The Marty Party

After becoming 'soft on radio,' Stuart takes television by storm

This appeared in the Nashville Banner - February 1, 1995

Click on The Nashville Network and there's Marty Stuart playing at the Opry, or on Music City Tonight chatting with Brother Oswald. Or there's Marty playing with Willie Nelson on Willie's Legends of Country Music special. Over on CBS, he's on Opryland's Country Christmas and The Roots of Country specials. About the only network country music special he hasn't been on recently was Garth's.

Tonight, Stuart gets to show the first of four Marty Party specials he will host this year on TNN, each of which will show a different musical facet of the multitalented Stuart. The first--at 7 p.m.--will feature the honky tonk music of Merle Haggard, Pam Tillis and David Ball.

Stuart has been on television in general, and TNN in particular, a lot of late. "I'm sick of me" says Stuart, joking a little.

TNN and Stuart have a symbolic relationship and it's one that each is happy with. TNN needs country stars like Stuart who are ready to go on camera. Stuart needs TNN for exposure.

"Last year we got soft at radio," Stuart says. "The album (Love And Luck) we did just didn't have a lot of radio impact. And so you have to keep going. So I turned around and aimed force at television. And I do get the feeling that I'm on the verge of seeing me too much on TV. We get a call every day to do something on television and it's not something I want to make a career of."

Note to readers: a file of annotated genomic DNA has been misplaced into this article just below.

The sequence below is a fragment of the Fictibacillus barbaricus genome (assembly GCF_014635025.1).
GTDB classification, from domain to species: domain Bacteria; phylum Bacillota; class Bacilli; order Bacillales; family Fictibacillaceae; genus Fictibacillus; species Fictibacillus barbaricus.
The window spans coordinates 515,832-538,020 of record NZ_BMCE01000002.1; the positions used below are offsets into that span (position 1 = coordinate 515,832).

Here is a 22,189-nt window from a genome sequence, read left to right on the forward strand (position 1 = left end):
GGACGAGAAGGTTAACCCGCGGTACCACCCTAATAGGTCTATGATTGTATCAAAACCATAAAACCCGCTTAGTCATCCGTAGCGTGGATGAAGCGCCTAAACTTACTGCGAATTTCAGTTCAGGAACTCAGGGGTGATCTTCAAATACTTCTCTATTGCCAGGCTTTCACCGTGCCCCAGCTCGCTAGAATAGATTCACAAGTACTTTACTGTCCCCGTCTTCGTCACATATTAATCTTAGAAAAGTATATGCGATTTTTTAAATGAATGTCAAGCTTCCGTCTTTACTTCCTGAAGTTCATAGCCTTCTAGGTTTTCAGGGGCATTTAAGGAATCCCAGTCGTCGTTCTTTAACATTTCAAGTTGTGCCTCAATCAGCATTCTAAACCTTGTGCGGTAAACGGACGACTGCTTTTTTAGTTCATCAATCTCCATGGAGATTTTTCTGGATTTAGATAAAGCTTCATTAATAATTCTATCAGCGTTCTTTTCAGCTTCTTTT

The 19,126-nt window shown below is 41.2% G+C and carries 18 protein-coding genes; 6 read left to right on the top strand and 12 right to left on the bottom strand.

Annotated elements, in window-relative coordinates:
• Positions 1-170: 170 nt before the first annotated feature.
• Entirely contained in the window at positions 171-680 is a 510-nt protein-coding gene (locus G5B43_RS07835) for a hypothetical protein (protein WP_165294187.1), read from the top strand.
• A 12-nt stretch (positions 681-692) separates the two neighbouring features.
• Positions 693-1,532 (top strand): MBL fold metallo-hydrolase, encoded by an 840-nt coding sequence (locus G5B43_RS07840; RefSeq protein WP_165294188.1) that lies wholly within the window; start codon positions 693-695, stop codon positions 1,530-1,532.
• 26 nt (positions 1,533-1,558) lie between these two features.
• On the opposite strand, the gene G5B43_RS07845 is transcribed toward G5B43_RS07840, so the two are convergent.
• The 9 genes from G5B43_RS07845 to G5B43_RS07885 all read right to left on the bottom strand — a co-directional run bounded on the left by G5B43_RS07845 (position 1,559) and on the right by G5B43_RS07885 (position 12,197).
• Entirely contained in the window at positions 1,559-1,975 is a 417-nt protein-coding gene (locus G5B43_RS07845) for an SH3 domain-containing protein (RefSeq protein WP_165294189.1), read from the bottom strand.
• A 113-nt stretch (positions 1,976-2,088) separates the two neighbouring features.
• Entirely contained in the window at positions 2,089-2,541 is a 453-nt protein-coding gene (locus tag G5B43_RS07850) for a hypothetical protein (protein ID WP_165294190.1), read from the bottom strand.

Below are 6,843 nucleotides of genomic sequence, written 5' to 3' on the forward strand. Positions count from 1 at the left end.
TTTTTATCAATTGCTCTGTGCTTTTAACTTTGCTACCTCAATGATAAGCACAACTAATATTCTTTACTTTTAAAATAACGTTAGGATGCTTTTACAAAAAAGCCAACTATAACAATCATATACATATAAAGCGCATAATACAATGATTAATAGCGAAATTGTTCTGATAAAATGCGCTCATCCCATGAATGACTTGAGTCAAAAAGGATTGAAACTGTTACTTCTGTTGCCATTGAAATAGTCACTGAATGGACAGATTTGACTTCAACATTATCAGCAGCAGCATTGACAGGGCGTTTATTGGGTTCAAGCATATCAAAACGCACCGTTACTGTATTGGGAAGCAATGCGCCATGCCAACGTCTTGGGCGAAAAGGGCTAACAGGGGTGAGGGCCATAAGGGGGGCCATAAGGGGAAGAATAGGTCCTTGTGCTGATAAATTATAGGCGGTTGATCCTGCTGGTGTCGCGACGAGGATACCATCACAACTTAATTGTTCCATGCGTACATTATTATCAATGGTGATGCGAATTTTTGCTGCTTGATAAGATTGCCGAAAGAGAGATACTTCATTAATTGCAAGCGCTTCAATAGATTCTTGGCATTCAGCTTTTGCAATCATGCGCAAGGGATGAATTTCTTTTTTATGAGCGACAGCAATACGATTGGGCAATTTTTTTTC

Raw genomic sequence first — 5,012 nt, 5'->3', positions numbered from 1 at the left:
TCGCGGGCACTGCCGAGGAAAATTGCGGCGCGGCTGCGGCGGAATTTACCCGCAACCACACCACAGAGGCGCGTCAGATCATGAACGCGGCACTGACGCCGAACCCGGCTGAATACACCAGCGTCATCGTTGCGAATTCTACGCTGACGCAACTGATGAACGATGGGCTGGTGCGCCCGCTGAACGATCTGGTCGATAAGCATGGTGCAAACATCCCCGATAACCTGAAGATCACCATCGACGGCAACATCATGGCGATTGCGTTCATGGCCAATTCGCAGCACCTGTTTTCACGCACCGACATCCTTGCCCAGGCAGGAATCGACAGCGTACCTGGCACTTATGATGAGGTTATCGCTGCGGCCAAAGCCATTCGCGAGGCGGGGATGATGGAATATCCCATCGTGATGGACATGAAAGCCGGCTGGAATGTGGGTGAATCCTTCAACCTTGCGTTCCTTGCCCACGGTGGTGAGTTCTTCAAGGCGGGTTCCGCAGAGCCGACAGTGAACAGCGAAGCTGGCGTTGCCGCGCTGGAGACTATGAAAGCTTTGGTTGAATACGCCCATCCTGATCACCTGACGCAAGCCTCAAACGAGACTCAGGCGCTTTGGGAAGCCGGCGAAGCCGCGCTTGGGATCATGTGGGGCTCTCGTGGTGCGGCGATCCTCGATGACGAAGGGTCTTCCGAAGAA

Stuart, 36, has "been on every spot on the charts," he says. His biggest hit and sole chart topper was The Whiskey Ain't Workin', a duet with Travis Tritt.

He can't name all his musical influences, but he has close connections to Johnny Cash and Flatt & Scruggs. If there's a musical instrument with strings on it, chances are Stuart can play it.

When Brother Oswald answered one day that he was not, as many assumed, a member of the Grand Ole Opry, Stuart was a leading advocate of adding his 83-year-old friend to the roster. When Stuart isn't jamming, he's a photographer and archivist of his craft, with an insider's insight and connections.

And trying to find someone in Nashville to say an unkind word about Stuart is like trying to find a good parking spot near the Wildhorse: ain't any. And it all combines to make Stuart just what TNN wants.

"My personal feeling, and this is shared by a number of people at the network, is that Marty Stuart is a great television personality," says TNN general Manager Kevin Hale. "He has great camera presence. He is loved by the viewers and the fans. He comes across the screen as very warm. He's very comfortable up there.

"He obviously has a very unique look and presence about himself that sets him apart from a lot of the other artists," Hale says. "Also the fact that he started in country music at such a young age. He's still a young man himself. So he relates to the younger fan as well as the older fans because he was on the Grand Ole Opry stage at 13 years old (playing with Lester Flatt).